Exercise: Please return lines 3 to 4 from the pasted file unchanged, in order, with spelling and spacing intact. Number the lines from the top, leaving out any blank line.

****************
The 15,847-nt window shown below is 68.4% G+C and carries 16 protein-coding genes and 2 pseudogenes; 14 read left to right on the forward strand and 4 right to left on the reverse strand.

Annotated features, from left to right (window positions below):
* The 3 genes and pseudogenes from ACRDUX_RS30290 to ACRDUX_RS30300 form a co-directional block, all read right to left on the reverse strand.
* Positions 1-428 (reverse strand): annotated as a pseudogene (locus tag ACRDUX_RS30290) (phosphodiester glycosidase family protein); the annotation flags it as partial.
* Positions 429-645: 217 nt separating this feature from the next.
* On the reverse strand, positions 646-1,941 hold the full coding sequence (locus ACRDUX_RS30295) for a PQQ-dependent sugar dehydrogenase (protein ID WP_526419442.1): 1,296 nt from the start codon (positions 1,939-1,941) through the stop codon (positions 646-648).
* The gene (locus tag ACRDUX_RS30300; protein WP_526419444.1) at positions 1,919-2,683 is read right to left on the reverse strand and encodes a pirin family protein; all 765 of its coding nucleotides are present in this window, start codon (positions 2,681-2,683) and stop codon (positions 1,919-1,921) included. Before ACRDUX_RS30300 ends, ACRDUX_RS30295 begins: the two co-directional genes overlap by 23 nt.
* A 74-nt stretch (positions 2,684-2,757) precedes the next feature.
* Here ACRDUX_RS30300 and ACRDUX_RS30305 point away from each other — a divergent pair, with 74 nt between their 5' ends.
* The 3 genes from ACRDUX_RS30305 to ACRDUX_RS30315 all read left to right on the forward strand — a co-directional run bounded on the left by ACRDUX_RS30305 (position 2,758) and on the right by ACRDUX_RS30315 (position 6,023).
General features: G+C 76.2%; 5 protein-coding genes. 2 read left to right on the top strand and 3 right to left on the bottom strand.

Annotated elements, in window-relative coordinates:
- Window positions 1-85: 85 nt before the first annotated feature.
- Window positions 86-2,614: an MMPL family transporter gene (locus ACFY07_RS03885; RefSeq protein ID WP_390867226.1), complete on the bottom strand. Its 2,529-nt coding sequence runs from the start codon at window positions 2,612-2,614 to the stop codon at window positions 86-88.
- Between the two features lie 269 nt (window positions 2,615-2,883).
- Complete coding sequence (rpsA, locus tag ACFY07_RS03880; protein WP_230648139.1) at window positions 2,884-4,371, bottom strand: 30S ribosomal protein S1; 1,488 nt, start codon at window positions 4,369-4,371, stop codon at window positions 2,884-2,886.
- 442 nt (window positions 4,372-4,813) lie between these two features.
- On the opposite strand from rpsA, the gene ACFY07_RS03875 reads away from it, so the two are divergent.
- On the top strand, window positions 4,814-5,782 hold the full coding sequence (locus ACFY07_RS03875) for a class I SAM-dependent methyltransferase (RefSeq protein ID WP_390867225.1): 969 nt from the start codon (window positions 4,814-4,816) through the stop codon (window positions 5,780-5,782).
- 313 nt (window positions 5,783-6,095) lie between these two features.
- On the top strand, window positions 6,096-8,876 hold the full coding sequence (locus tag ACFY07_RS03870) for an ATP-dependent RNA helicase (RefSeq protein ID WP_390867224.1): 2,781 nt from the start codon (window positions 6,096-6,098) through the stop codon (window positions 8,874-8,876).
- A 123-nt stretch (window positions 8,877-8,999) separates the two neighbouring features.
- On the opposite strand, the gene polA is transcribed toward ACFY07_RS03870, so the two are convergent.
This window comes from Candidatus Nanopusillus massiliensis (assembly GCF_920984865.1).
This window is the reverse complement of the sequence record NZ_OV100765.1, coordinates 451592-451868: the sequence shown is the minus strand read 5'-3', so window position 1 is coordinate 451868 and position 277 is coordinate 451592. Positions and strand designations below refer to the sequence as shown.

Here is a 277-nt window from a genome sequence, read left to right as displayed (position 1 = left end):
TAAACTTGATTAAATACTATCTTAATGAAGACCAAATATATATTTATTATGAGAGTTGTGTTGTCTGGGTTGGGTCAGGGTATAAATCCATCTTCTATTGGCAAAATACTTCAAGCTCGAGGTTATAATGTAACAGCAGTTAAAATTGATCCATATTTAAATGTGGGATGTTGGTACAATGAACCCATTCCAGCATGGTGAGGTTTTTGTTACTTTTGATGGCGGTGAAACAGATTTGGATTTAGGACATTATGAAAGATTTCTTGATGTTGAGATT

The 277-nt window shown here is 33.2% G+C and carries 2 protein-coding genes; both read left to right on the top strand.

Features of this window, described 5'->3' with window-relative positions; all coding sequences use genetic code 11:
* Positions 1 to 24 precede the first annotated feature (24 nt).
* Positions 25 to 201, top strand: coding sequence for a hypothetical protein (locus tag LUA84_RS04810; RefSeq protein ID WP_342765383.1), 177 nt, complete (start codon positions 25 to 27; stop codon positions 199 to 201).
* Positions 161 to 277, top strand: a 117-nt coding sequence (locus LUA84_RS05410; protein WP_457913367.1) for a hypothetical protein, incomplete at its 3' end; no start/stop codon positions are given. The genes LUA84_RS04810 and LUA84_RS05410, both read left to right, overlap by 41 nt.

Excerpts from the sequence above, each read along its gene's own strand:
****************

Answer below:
* The 3 genes and pseudogenes from ACRDUX_RS30290 to ACRDUX_RS30300 form a co-directional block, all read right to left on the reverse strand.
* Positions 1-428 (reverse strand): annotated as a pseudogene (locus tag ACRDUX_RS30290) (phosphodiester glycosidase family protein); the annotation flags it as partial.